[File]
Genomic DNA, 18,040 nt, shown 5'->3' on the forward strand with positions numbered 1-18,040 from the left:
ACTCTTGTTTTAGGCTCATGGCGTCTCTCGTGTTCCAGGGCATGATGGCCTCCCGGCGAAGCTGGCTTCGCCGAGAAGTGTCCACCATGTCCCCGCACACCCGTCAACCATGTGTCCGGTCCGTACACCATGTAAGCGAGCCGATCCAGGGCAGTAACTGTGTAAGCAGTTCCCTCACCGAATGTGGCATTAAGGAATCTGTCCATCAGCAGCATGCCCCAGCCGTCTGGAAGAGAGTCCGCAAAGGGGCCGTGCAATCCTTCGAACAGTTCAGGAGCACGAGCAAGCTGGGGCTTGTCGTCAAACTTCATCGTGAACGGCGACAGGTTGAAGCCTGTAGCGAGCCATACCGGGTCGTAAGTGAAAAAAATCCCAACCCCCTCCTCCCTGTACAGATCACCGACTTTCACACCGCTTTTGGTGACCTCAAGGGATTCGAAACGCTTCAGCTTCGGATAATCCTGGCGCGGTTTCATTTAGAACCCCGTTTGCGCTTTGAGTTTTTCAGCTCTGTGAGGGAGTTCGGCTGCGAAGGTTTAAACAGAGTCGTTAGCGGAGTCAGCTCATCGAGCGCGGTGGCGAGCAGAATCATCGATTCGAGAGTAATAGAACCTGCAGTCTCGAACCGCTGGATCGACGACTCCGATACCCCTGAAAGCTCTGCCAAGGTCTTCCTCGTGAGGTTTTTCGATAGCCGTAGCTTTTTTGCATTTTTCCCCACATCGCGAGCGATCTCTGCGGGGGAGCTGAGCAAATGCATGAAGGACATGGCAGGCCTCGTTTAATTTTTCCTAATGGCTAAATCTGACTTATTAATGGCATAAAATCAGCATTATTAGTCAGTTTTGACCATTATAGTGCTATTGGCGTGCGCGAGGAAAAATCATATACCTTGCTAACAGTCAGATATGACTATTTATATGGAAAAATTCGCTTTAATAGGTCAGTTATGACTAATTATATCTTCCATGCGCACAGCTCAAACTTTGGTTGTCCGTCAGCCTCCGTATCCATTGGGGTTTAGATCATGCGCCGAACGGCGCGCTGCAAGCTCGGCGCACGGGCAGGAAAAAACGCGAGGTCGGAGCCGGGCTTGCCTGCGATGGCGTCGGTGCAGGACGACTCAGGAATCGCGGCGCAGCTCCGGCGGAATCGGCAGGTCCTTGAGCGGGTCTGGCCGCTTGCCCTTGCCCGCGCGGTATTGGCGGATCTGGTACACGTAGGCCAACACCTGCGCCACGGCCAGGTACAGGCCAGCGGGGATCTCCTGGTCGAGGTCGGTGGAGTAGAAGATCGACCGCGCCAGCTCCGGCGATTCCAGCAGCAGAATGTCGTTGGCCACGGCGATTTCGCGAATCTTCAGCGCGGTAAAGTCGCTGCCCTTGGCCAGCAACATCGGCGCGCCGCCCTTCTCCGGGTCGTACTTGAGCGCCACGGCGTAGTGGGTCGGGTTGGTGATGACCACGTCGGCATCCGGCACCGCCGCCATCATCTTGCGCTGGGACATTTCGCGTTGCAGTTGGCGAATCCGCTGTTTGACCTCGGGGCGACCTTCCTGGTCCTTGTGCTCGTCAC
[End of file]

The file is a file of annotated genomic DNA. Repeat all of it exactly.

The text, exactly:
Genomic DNA, 18,040 nt, shown 5'->3' on the forward strand with positions numbered 1-18,040 from the left:
ACTCTTGTTTTAGGCTCATGGCGTCTCTCGTGTTCCAGGGCATGATGGCCTCCCGGCGAAGCTGGCTTCGCCGAGAAGTGTCCACCATGTCCCCGCACACCCGTCAACCATGTGTCCGGTCCGTACACCATGTAAGCGAGCCGATCCAGGGCAGTAACTGTGTAAGCAGTTCCCTCACCGAATGTGGCATTAAGGAATCTGTCCATCAGCAGCATGCCCCAGCCGTCTGGAAGAGAGTCCGCAAAGGGGCCGTGCAATCCTTCGAACAGTTCAGGAGCACGAGCAAGCTGGGGCTTGTCGTCAAACTTCATCGTGAACGGCGACAGGTTGAAGCCTGTAGCGAGCCATACCGGGTCGTAAGTGAAAAAAATCCCAACCCCCTCCTCCCTGTACAGATCACCGACTTTCACACCGCTTTTGGTGACCTCAAGGGATTCGAAACGCTTCAGCTTCGGATAATCCTGGCGCGGTTTCATTTAGAACCCCGTTTGCGCTTTGAGTTTTTCAGCTCTGTGAGGGAGTTCGGCTGCGAAGGTTTAAACAGAGTCGTTAGCGGAGTCAGCTCATCGAGCGCGGTGGCGAGCAGAATCATCGATTCGAGAGTAATAGAACCTGCAGTCTCGAACCGCTGGATCGACGACTCCGATACCCCTGAAAGCTCTGCCAAGGTCTTCCTCGTGAGGTTTTTCGATAGCCGTAGCTTTTTTGCATTTTTCCCCACATCGCGAGCGATCTCTGCGGGGGAGCTGAGCAAATGCATGAAGGACATGGCAGGCCTCGTTTAATTTTTCCTAATGGCTAAATCTGACTTATTAATGGCATAAAATCAGCATTATTAGTCAGTTTTGACCATTATAGTGCTATTGGCGTGCGCGAGGAAAAATCATATACCTTGCTAACAGTCAGATATGACTATTTATATGGAAAAATTCGCTTTAATAGGTCAGTTATGACTAATTATATCTTCCATGCGCACAGCTCAAACTTTGGTTGTCCGTCAGCCTCCGTATCCATTGGGGTTTAGATCATGCGCCGAACGGCGCGCTGCAAGCTCGGCGCACGGGCAGGAAAAAACGCGAGGTCGGAGCCGGGCTTGCCTGCGATGGCGTCGGTGCAGGACGACTCAGGAATCGCGGCGCAGCTCCGGCGGAATCGGCAGGTCCTTGAGCGGGTCTGGCCGCTTGCCCTTGCCCGCGCGGTATTGGCGGATCTGGTACACGTAGGCCAACACCTGCGCCACGGCCAGGTACAGGCCAGCGGGGATCTCCTGGTCGAGGTCGGTGGAGTAGAAGATCGACCGCGCCAGCTCCGGCGATTCCAGCAGCAGAATGTCGTTGGCCACGGCGATTTCGCGAATCTTCAGCGCGGTAAAGTCGCTGCCCTTGGCCAGCAACATCGGCGCGCCGCCCTTCTCCGGGTCGTACTTGAGCGCCACGGCGTAGTGGGTCGGGTTGGTGATGACCACGTCGGCATCCGGCACCGCCGCCATCATCTTGCGCTGGGACATTTCGCGTTGCAGTTGGCGAATCCGCTGTTTGACCTCGGGGCGACCTTCCTGGTCCTTGTGCTCGTCAC